In Indian society one is surrounded by false values right from birth irrespective of religious background. Rare People try to change the notion of modernism and put reforms in this plural democratic nation. Today, the language of secularism and equality is different from ground realities.
Despite faith based flaws of Abhrahmic religion, it considers all humans equal. While Hindu considers and see people in hierarchical manner. Leave this old theoretical aspect of religion and culture aside. Look into Hindu Law (not obsolete and biased Manu Smriti) through insight of an excellent article of Ramchandra Guha :
Those who want to explore the details of these changes are directed to Mulla's massive Principles of Hindu Law (now in its 18th edition), or to the works of the leading authority on the subject, Professor J.D.M. Derrett. For our purposes, it is enough to summarise the major changes as follows; (1) For the first time, the widow and daughter were awarded the same share of property as the son; (2) for the first time, women were allowed to divorce a cruel or negligent husband; (3) for the first time, the husband was prohibited from taking a second wife; (4) for the first time, a man and woman of different castes could be married under Hindu law; (5) for the first time, a Hindu couple could adopt a child of a different caste.
BJP is termed as Brahmin Bania party in public and it has gained popularity with economic reforms and growing Hindu nationalism. It always jumps on proving the role of Hindus as reform supporting and secular. That is indeed true but not because of them for sure. Now, our RSS and BJP supporter guys should be asking for the constructive role of their party in the Hindu law reforms. I will tell that also ( same source as before) :
In the vanguard of the opposition was the Rashtriya Swayamsevak Sangh (RSS). In a single year, 1949, the RSS organised as many as 79 meetings in Delhi where effigies of Nehru and Ambedkar were burnt, and where the new Bill was denounced as an attack on Hindu culture and tradition.
A major leader of the movement against the new Bill was a certain Swami Karpatri. In speeches in Delhi and elsewhere, he challenged Ambedkar to a public debate on the new Code. To the Law Minister's claim that the Shastras did not really favour polygamy, Swami Karpatri quoted Yagnavalkya: "If the wife is a habitual drunkard, a confirmed invalid, a cunning, a barren or a spendthrift woman, if she is bitter-tongued, if she has got only daughters and no son, if she hates her husband, (then) the husband can marry a second wife even while the first is living." The Swami supplied the precise citation for this injunction: the third verse of the third chapter of the third section of Yagnavalkya's Smriti on marriage. He did not however tell us whether the injunction also allowed the wife to take another husband if the existing one was a drunkard, bitter-tongued, a spendthrift, etc.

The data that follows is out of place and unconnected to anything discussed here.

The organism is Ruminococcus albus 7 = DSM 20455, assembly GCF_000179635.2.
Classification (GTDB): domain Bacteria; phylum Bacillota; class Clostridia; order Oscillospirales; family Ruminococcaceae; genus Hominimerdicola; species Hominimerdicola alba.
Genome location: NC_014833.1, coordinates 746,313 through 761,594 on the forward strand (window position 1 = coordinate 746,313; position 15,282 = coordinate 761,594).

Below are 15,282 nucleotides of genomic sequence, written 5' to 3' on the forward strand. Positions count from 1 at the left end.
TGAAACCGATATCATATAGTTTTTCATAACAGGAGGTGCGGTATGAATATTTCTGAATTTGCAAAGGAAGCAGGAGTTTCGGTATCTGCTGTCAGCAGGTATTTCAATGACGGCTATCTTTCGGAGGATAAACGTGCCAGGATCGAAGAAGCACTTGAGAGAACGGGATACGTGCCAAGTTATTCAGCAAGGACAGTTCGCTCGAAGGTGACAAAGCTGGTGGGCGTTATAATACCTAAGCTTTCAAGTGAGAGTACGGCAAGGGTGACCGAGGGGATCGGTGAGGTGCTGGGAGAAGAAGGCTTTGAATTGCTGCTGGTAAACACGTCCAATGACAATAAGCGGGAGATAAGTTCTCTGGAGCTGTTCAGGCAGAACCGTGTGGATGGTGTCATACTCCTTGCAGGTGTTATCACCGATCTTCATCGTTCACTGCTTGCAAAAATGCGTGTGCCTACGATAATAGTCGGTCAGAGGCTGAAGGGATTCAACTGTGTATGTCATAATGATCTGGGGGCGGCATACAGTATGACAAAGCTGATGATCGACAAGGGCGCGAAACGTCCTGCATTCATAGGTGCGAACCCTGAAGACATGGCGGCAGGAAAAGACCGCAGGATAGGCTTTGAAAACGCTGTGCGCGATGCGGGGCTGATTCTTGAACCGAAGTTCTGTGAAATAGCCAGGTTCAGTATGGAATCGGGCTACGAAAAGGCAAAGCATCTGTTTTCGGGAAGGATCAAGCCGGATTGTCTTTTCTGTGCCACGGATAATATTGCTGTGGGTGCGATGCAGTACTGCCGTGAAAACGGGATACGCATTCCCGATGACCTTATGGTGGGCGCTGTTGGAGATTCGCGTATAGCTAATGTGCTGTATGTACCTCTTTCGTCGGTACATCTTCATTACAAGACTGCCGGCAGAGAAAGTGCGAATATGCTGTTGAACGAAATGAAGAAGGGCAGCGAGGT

Mahatma Gandhi, Jawaharlal Nehru, and B.R. Ambedkar are the reformers who pushed the limits of high caste and class oriented Hindus towards reforms. There was opposition from upper caste leaders of congress but that were brushed aside by charismatic and soft dictatorial nature of Jawaharlal Nehru. Again quoting the same article:
These three great reformers were Mahatma Gandhi, Jawaharlal Nehru, and B.R. Ambedkar. Gandhi and Nehru, working together, helped Hindus make their peace with modern ideas of democracy and secularism. Gandhi and Ambedkar, working by contrasting methods and in opposition to one another, made Hindus recognise the evils and horrors of the system of untouchability. Nehru and Ambedkar, working sometimes together, sometimes separately, forced Hindus to grant, in law if not always in practice, equal rights to their women.
I will like to express one more blow on the defenders of new Hindutva forces. Like any other religion, they also shed their brains in the matter of faith (as defenders of Islamic forces shouted on the ban of the veil in France). Around 1987, BJP insisted, that if a widow volunteers to burn herself on her husband’s pyre, her choice should be respected. Look in the Hindu article for details.
It is most difficult to enact resides where our old, entrenched interest have grown deep, stubborn roots. The strength of any culture will always be reason and flexibility, not dogma and posturing. That had helped in past and will guide Hindus in the future also. Hindus don't have to be brilliant to see this but must be committed towards equality of gender and cast, seeing the initiative through. And upcoming this requires massive popular will. The inability to argue out issues without being tagged with labels has allowed a cobweb of ad ideas to persist in our approach to democratic discussion. Don't know what I will be tagged as after this post. :)
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